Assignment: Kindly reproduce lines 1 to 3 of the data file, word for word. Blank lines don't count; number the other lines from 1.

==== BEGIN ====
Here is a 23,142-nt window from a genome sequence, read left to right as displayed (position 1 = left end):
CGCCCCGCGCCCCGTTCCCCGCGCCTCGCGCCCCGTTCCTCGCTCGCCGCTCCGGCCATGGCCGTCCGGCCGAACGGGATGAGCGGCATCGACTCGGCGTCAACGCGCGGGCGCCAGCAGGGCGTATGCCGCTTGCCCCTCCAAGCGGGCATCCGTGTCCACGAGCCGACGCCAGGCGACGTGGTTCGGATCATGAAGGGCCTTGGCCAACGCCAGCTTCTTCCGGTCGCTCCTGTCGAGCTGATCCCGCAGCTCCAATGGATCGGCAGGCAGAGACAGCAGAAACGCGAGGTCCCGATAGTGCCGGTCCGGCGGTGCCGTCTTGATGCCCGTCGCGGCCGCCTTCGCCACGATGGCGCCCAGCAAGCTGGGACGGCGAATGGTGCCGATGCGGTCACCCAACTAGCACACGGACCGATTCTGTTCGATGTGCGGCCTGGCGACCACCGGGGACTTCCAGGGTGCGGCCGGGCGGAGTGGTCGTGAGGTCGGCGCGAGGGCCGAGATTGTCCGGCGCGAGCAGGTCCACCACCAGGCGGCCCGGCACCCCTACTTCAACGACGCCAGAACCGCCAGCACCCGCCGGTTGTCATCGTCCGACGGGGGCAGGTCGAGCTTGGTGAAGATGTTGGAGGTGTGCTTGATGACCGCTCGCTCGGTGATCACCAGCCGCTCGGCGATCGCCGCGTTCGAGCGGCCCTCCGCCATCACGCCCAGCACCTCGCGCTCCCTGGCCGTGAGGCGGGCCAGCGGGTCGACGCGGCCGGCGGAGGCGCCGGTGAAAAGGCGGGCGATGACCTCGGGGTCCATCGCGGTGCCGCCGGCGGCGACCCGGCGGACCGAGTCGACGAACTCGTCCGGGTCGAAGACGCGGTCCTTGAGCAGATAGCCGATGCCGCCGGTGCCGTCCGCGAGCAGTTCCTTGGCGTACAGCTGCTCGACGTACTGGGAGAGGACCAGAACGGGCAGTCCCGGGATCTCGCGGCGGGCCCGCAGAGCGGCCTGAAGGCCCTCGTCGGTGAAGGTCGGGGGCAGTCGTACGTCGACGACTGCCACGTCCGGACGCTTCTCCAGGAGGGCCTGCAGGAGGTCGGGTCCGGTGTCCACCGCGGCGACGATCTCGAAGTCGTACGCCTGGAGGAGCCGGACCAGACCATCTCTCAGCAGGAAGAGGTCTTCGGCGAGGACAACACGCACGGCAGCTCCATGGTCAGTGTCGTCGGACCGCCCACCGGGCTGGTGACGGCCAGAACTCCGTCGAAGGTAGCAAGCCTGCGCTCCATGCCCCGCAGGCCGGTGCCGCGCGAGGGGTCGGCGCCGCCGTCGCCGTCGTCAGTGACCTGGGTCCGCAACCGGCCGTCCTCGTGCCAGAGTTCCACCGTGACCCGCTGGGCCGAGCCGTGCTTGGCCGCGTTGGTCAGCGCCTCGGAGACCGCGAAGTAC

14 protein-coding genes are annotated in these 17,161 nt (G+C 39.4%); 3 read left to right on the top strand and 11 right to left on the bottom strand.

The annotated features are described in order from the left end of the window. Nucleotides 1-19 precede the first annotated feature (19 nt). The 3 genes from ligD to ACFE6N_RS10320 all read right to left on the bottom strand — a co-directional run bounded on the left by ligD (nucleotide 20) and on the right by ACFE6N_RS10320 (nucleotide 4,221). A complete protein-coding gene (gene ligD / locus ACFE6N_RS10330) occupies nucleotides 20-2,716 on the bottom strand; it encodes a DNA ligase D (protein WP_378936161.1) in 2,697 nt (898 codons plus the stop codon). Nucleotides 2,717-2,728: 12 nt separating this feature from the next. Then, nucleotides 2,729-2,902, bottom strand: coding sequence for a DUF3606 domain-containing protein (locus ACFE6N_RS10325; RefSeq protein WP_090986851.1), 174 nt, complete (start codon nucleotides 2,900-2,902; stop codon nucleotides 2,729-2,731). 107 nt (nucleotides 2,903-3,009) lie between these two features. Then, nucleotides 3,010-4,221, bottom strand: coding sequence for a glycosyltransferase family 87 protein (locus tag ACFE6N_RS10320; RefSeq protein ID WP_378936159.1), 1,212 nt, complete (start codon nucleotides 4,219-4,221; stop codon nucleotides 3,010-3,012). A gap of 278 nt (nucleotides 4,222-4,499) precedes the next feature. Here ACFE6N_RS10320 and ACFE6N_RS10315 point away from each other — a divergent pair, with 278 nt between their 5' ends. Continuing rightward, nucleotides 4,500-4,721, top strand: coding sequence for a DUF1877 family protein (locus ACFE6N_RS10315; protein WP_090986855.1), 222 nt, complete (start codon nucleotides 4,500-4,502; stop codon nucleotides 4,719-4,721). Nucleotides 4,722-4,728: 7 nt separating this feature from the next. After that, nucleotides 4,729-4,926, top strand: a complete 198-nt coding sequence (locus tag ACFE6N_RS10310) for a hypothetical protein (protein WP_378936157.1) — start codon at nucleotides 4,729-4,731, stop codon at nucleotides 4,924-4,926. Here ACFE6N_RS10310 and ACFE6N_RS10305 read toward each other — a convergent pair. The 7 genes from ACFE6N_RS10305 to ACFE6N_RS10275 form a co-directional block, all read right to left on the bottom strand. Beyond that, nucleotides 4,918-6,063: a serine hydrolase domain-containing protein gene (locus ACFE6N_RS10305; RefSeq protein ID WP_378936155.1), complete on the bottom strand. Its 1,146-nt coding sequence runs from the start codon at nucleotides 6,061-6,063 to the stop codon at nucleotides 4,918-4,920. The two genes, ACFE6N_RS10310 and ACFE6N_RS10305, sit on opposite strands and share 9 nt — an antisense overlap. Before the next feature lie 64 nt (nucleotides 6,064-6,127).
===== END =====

Here is a 23,142-nt window from a genome sequence, read left to right as displayed (position 1 = left end):
CGCCCCGCGCCCCGTTCCCCGCGCCTCGCGCCCCGTTCCTCGCTCGCCGCTCCGGCCATGGCCGTCCGGCCGAACGGGATGAGCGGCATCGACTCGGCGTCAACGCGCGGGCGCCAGCAGGGCGTATGCCGCTTGCCCCTCCAAGCGGGCATCCGTGTCCACGAGCCGACGCCAGGCGACGTGGTTCGGATCATGAAGGGCCTTGGCCAACGCCAGCTTCTTCCGGTCGCTCCTGTCGAGCTGATCCCGCAGCTCCAATGGATCGGCAGGCAGAGACAGCAGAAACGCGAGGTCCCGATAGTGCCGGTCCGGCGGTGCCGTCTTGATGCCCGTCGCGGCCGCCTTCGCCACGATGGCGCCCAGCAAGCTGGGACGGCGAATGGTGCCGATGCGGTCACCCAACTAGCACACGGACCGATTCTGTTCGATGTGCGGCCTGGCGACCACCGGGGACTTCCAGGGTGCGGCCGGGCGGAGTGGTCGTGAGGTCGGCGCGAGGGCCGAGATTGTCCGGCGCGAGCAGGTCCACCACCAGGCGGCCCGGCACCCCTACTTCAACGACGCCAGAACCGCCAGCACCCGCCGGTTGTCATCGTCCGACGGGGGCAGGTCGAGCTTGGTGAAGATGTTGGAGGTGTGCTTGATGACCGCTCGCTCGGTGATCACCAGCCGCTCGGCGATCGCCGCGTTCGAGCGGCCCTCCGCCATCACGCCCAGCACCTCGCGCTCCCTGGCCGTGAGGCGGGCCAGCGGGTCGACGCGGCCGGCGGAGGCGCCGGTGAAAAGGCGGGCGATGACCTCGGGGTCCATCGCGGTGCCGCCGGCGGCGACCCGGCGGACCGAGTCGACGAACTCGTCCGGGTCGAAGACGCGGTCCTTGAGCAGATAGCCGATGCCGCCGGTGCCGTCCGCGAGCAGTTCCTTGGCGTACAGCTGCTCGACGTACTGGGAGAGGACCAGAACGGGCAGTCCCGGGATCTCGCGGCGGGCCCGCAGAGCGGCCTGAAGGCCCTCGTCGGTGAAGGTCGGGGGCAGTCGTACGTCGACGACTGCCACGTCCGGACGCTTCTCCAGGAGGGCCTGCAGGAGGTCGGGTCCGGTGTCCACCGCGGCGACGATCTCGAAGTCGTACGCCTGGAGGAGCCGGACCAGACCATCTCTCAGCAGGAAGAGGTCTTCGGCGAGGACAACACGCACGGCAGCTCCATGGTCAGTGTCGTCGGACCGCCCACCGGGCTGGTGACGGCCAGAACTCCGTCGAAGGTAGCAAGCCTGCGCTCCATGCCCCGCAGGCCGGTGCCGCGCGAGGGGTCGGCGCCGCCGTCGCCGTCGTCAGTGACCTGGGTCCGCAACCGGCCGTCCTCGTGCCAGAGTTCCACCGTGACCCGCTGGGCCGAGCCGTGCTTGGCCGCGTTGGTCAGCGCCTCGGAGACCGCGAAGTAC

14 protein-coding genes are annotated in these 17,161 nt (G+C 39.4%); 3 read left to right on the top strand and 11 right to left on the bottom strand.